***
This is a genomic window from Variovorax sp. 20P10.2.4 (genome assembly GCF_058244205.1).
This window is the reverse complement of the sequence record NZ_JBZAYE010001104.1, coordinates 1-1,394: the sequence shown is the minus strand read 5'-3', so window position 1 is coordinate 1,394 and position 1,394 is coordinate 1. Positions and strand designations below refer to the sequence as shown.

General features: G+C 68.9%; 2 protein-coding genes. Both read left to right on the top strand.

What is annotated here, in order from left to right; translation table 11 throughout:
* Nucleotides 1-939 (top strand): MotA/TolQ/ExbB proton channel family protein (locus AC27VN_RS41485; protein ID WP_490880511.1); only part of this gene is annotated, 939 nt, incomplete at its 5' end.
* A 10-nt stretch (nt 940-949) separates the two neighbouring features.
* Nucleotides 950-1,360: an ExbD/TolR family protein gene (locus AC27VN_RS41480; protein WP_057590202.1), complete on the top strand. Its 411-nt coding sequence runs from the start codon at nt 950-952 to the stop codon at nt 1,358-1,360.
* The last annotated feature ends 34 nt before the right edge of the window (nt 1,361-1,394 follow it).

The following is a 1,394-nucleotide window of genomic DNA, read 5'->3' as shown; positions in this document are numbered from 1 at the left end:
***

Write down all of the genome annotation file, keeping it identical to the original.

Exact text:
This is a genomic window from Variovorax sp. 20P10.2.4 (genome assembly GCF_058244205.1).
This window is the reverse complement of the sequence record NZ_JBZAYE010001104.1, coordinates 1-1,394: the sequence shown is the minus strand read 5'-3', so window position 1 is coordinate 1,394 and position 1,394 is coordinate 1. Positions and strand designations below refer to the sequence as shown.

General features: G+C 68.9%; 2 protein-coding genes. Both read left to right on the top strand.

What is annotated here, in order from left to right; translation table 11 throughout:
* Nucleotides 1-939 (top strand): MotA/TolQ/ExbB proton channel family protein (locus AC27VN_RS41485; protein ID WP_490880511.1); only part of this gene is annotated, 939 nt, incomplete at its 5' end.
* A 10-nt stretch (nt 940-949) separates the two neighbouring features.
* Nucleotides 950-1,360: an ExbD/TolR family protein gene (locus AC27VN_RS41480; protein WP_057590202.1), complete on the top strand. Its 411-nt coding sequence runs from the start codon at nt 950-952 to the stop codon at nt 1,358-1,360.
* The last annotated feature ends 34 nt before the right edge of the window (nt 1,361-1,394 follow it).

The following is a 1,394-nucleotide window of genomic DNA, read 5'->3' as shown; positions in this document are numbered from 1 at the left end: